I've never really been a status symbol kind of guy. I usually shop at discount stores, wear cheap sneakers and, until my wife started openly mocking me, used to buy Wrangler jeans. I would argue that I have my own distinctive style. Others might refer to it as "charity chic."
This goes double when it comes to cars. Historically, my rides have tended to display a certain flair, a certain je ne sais freaking quoi, a certain verve.
Of course, others might refer to this elusive quality as "rust."
That having been said, I loved my 20 year old Mercedes, my 15 year old Mustang and my ten year old Cadillac Seville, even as I squeezed the last few miles from each of their engines. If people weren't impressed with the amazing awesomeness of my rides...well, let's just say that cool is a state of mind; some have it and some don't. I never really understood the idea of buying a ridiculously expensive car that looks like pretty much every other ridiculously expensive car. Hummers? Give me a break--why not just buy a surplus tank? BMWs? Save the money and take her to a nice restaurant!
My idiosyncracies aside, prestige automobiles are a very real trend and the cars that people drive often say a great deal about who they are, or at least who they think they are. However, now that gas is starting to rival single-malt scotch in terms of price, people who have used Hummers, Ferraris and Bentleys to overcompensate are finding themselves generating more sneers and fewer smiles. Under these circumstances, a very strange trend has developed. The latest prestige rides are hybrids. In fact, the demand for hybrids has reached such a level that the waiting list for a Camry hybrid in Long Island is six to eight weeks. In New York City, the wait for a Toyota Prius is two to four months.Shoppers are now finding that used hybrids with low mileage are fetching thousands of dollars more than the sticker price on new ones. For example, according to an article in the New York Post, Joe Abutel, a former Hummer driver, recently paid almost $24,000 for a 2007 Prius with 28,300 miles and a small dent in the hood. That price, by the way, is $2500 more than the cost of a brand-new Prius.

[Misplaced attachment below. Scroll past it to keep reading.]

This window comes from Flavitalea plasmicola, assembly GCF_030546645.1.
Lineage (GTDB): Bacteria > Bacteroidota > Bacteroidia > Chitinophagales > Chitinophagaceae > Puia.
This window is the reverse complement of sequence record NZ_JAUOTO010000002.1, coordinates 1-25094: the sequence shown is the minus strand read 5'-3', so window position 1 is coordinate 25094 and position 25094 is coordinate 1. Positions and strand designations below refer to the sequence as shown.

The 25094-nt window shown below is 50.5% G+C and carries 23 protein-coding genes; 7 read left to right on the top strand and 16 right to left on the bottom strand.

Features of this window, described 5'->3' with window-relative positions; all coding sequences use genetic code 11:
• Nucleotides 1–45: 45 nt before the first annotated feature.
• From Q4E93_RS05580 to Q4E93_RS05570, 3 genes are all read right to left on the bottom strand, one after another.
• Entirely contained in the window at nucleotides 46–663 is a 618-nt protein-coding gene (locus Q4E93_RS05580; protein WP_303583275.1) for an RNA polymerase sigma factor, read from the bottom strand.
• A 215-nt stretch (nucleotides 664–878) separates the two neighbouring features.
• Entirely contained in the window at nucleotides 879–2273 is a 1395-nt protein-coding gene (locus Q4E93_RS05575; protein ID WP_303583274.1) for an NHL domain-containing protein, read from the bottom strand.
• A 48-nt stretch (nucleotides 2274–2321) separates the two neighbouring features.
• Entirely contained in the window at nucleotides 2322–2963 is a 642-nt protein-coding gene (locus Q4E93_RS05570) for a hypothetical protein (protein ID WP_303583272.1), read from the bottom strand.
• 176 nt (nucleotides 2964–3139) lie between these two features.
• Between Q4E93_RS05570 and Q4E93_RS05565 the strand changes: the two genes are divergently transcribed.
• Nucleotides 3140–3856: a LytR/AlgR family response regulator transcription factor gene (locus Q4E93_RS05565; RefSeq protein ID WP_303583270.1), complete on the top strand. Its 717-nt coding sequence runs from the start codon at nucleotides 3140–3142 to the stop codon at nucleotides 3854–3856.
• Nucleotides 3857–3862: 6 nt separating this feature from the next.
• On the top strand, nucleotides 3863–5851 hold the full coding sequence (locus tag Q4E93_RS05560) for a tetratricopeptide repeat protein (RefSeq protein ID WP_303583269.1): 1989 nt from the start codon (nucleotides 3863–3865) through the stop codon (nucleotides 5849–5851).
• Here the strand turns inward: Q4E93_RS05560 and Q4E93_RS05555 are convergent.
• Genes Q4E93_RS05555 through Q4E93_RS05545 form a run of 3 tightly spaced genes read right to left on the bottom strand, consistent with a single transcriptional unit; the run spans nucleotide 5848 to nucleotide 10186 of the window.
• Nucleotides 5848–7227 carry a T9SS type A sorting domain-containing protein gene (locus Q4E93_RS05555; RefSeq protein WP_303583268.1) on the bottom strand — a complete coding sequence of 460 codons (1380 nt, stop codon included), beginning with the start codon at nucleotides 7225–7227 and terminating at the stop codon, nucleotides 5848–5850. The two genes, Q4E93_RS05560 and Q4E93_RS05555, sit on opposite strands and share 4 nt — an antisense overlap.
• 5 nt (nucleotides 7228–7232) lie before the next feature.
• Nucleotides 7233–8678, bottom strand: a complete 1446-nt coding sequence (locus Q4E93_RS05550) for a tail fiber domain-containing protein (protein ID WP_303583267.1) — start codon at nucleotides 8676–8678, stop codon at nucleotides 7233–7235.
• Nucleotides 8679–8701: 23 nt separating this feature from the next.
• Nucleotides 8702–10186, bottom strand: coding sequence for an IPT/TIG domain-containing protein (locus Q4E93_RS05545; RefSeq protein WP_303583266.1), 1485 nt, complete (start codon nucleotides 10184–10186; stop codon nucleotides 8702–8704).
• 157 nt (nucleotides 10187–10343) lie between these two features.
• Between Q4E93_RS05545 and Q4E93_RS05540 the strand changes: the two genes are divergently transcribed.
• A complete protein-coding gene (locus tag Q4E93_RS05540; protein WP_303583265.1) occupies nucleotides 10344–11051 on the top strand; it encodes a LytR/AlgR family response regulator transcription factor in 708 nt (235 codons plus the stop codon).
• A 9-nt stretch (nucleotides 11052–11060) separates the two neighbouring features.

As gas prices aren't looking to drop any time soon and the country isn't going to develop a decent public transportation grid overnight, it seems likely that hybrids will continue to hold their value. However, if you can't afford to pay extra for a Prius and don't want to be seen driving around in an old Geo Metro, never fear: I hear you can get a great deal on a used Hummer!
Bruce Watson is a freelance writer, blogger, and all-around cheapskate. He looked really cool in that old Mustang...
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